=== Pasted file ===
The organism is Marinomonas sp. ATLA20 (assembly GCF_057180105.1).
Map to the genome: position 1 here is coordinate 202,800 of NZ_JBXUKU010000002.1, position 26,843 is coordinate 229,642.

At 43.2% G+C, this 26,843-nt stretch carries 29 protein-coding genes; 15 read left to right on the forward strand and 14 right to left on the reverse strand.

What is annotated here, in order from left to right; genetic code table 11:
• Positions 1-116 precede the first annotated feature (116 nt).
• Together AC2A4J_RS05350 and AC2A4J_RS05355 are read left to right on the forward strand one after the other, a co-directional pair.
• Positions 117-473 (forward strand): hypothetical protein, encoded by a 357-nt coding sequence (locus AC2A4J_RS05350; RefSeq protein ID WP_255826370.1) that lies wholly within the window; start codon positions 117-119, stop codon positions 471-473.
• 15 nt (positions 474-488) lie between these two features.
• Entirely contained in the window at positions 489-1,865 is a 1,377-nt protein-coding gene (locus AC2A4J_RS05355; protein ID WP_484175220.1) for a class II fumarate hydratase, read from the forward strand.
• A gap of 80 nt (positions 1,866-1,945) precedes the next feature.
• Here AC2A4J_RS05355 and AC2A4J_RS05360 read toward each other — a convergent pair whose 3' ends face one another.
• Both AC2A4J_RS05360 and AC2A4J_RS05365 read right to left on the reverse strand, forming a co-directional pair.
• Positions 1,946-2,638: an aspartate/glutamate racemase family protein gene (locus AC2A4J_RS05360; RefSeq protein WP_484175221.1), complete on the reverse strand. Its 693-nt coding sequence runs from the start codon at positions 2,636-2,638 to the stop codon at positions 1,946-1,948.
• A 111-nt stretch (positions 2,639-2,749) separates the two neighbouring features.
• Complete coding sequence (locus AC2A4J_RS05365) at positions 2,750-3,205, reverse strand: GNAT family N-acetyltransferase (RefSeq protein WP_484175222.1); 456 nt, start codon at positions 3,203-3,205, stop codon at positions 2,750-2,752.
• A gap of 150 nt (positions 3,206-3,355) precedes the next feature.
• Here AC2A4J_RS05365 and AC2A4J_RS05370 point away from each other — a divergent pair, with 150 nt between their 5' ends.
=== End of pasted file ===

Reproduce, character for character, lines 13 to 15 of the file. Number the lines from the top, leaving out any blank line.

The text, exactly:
• Positions 1,946-2,638: an aspartate/glutamate racemase family protein gene (locus AC2A4J_RS05360; RefSeq protein WP_484175221.1), complete on the reverse strand. Its 693-nt coding sequence runs from the start codon at positions 2,636-2,638 to the stop codon at positions 1,946-1,948.
• A 111-nt stretch (positions 2,639-2,749) separates the two neighbouring features.
• Complete coding sequence (locus AC2A4J_RS05365) at positions 2,750-3,205, reverse strand: GNAT family N-acetyltransferase (RefSeq protein WP_484175222.1); 456 nt, start codon at positions 3,203-3,205, stop codon at positions 2,750-2,752.